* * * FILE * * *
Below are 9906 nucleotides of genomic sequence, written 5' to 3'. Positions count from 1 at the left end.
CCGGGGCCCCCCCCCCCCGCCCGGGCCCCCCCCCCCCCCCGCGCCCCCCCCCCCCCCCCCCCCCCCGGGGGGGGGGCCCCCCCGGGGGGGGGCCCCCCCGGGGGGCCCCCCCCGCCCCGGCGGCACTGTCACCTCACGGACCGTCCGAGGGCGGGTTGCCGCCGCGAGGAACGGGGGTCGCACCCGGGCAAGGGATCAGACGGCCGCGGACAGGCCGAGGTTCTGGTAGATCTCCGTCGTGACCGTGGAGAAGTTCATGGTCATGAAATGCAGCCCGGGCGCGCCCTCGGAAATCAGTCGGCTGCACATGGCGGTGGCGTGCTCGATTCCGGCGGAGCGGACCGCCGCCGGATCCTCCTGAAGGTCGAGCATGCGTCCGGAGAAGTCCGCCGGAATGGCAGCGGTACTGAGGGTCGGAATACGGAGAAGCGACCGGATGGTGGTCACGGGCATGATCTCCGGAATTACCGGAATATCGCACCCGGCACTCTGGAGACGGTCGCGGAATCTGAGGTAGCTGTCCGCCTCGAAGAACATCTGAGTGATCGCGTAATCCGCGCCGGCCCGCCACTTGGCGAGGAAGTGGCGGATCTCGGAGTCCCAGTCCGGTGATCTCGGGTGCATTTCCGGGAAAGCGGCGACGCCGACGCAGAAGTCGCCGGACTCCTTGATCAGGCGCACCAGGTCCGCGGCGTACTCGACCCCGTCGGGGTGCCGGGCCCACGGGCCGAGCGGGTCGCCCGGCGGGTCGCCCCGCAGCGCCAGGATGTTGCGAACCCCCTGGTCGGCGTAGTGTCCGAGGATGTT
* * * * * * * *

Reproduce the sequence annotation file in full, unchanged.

Below are 9906 nucleotides of genomic sequence, written 5' to 3'. Positions count from 1 at the left end.
CCGGGGCCCCCCCCCCCCGCCCGGGCCCCCCCCCCCCCCCGCGCCCCCCCCCCCCCCCCCCCCCCCGGGGGGGGGGCCCCCCCGGGGGGGGGCCCCCCCGGGGGGCCCCCCCCGCCCCGGCGGCACTGTCACCTCACGGACCGTCCGAGGGCGGGTTGCCGCCGCGAGGAACGGGGGTCGCACCCGGGCAAGGGATCAGACGGCCGCGGACAGGCCGAGGTTCTGGTAGATCTCCGTCGTGACCGTGGAGAAGTTCATGGTCATGAAATGCAGCCCGGGCGCGCCCTCGGAAATCAGTCGGCTGCACATGGCGGTGGCGTGCTCGATTCCGGCGGAGCGGACCGCCGCCGGATCCTCCTGAAGGTCGAGCATGCGTCCGGAGAAGTCCGCCGGAATGGCAGCGGTACTGAGGGTCGGAATACGGAGAAGCGACCGGATGGTGGTCACGGGCATGATCTCCGGAATTACCGGAATATCGCACCCGGCACTCTGGAGACGGTCGCGGAATCTGAGGTAGCTGTCCGCCTCGAAGAACATCTGAGTGATCGCGTAATCCGCGCCGGCCCGCCACTTGGCGAGGAAGTGGCGGATCTCGGAGTCCCAGTCCGGTGATCTCGGGTGCATTTCCGGGAAAGCGGCGACGCCGACGCAGAAGTCGCCGGACTCCTTGATCAGGCGCACCAGGTCCGCGGCGTACTCGACCCCGTCGGGGTGCCGGGCCCACGGGCCGAGCGGGTCGCCCGGCGGGTCGCCCCGCAGCGCCAGGATGTTGCGAACCCCCTGGTCGGCGTAGTGTCCGAGGATGTT